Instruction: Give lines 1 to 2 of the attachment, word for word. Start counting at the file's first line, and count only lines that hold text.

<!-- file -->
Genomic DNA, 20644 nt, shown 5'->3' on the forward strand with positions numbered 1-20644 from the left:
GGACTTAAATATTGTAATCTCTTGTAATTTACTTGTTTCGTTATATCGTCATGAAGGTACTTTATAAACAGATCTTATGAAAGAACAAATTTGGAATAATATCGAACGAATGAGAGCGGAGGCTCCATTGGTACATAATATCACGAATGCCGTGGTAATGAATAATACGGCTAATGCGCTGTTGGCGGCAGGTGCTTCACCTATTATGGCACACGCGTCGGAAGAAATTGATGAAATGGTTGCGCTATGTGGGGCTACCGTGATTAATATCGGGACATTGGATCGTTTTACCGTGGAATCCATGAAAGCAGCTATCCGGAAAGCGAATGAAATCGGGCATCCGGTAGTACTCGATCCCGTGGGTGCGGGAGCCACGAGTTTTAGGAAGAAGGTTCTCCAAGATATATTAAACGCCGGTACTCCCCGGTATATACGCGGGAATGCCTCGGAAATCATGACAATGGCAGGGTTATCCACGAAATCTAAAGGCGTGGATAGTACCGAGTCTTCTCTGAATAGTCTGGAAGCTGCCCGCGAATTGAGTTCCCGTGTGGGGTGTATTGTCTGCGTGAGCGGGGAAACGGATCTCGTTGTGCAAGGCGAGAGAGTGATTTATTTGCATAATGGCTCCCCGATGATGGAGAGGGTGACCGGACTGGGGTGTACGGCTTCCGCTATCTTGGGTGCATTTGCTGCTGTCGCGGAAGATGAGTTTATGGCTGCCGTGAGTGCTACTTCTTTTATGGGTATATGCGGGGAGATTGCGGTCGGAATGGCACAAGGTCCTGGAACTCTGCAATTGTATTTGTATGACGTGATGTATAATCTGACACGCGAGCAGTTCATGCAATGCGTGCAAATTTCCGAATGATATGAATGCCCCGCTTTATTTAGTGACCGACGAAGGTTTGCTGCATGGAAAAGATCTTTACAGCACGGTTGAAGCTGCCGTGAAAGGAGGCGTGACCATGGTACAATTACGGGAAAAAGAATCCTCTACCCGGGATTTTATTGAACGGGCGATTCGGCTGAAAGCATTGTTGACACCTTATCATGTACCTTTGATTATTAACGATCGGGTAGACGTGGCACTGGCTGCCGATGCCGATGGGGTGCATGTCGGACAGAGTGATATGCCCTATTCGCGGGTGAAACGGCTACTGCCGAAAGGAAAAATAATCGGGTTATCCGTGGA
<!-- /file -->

Genomic DNA, 20644 nt, shown 5'->3' on the forward strand with positions numbered 1-20644 from the left:
GGACTTAAATATTGTAATCTCTTGTAATTTACTTGTTTCGTTATATCGTCATGAAGGTACTTTATAAACAGATCTTATGAAAGAACAAATTTGGAATAATATCGAACGAATGAGAGCGGAGGCTCCATTGGTACATAATATCACGAATGCCGTGGTAATGAATAATACGGCTAATGCGCTGTTGGCGGCAGGTGCTTCACCTATTATGGCACACGCGTCGGAAGAAATTGATGAAATGGTTGCGCTATGTGGGGCTACCGTGATTAATATCGGGACATTGGATCGTTTTACCGTGGAATCCATGAAAGCAGCTATCCGGAAAGCGAATGAAATCGGGCATCCGGTAGTACTCGATCCCGTGGGTGCGGGAGCCACGAGTTTTAGGAAGAAGGTTCTCCAAGATATATTAAACGCCGGTACTCCCCGGTATATACGCGGGAATGCCTCGGAAATCATGACAATGGCAGGGTTATCCACGAAATCTAAAGGCGTGGATAGTACCGAGTCTTCTCTGAATAGTCTGGAAGCTGCCCGCGAATTGAGTTCCCGTGTGGGGTGTATTGTCTGCGTGAGCGGGGAAACGGATCTCGTTGTGCAAGGCGAGAGAGTGATTTATTTGCATAATGGCTCCCCGATGATGGAGAGGGTGACCGGACTGGGGTGTACGGCTTCCGCTATCTTGGGTGCATTTGCTGCTGTCGCGGAAGATGAGTTTATGGCTGCCGTGAGTGCTACTTCTTTTATGGGTATATGCGGGGAGATTGCGGTCGGAATGGCACAAGGTCCTGGAACTCTGCAATTGTATTTGTATGACGTGATGTATAATCTGACACGCGAGCAGTTCATGCAATGCGTGCAAATTTCCGAATGATATGAATGCCCCGCTTTATTTAGTGACCGACGAAGGTTTGCTGCATGGAAAAGATCTTTACAGCACGGTTGAAGCTGCCGTGAAAGGAGGCGTGACCATGGTACAATTACGGGAAAAAGAATCCTCTACCCGGGATTTTATTGAACGGGCGATTCGGCTGAAAGCATTGTTGACACCTTATCATGTACCTTTGATTATTAACGATCGGGTAGACGTGGCACTGGCTGCCGATGCCGATGGGGTGCATGTCGGACAGAGTGATATGCCCTATTCGCGGGTGAAACGGCTACTGCCGAAAGGAAAAATAATCGGGTTATCCGTGGA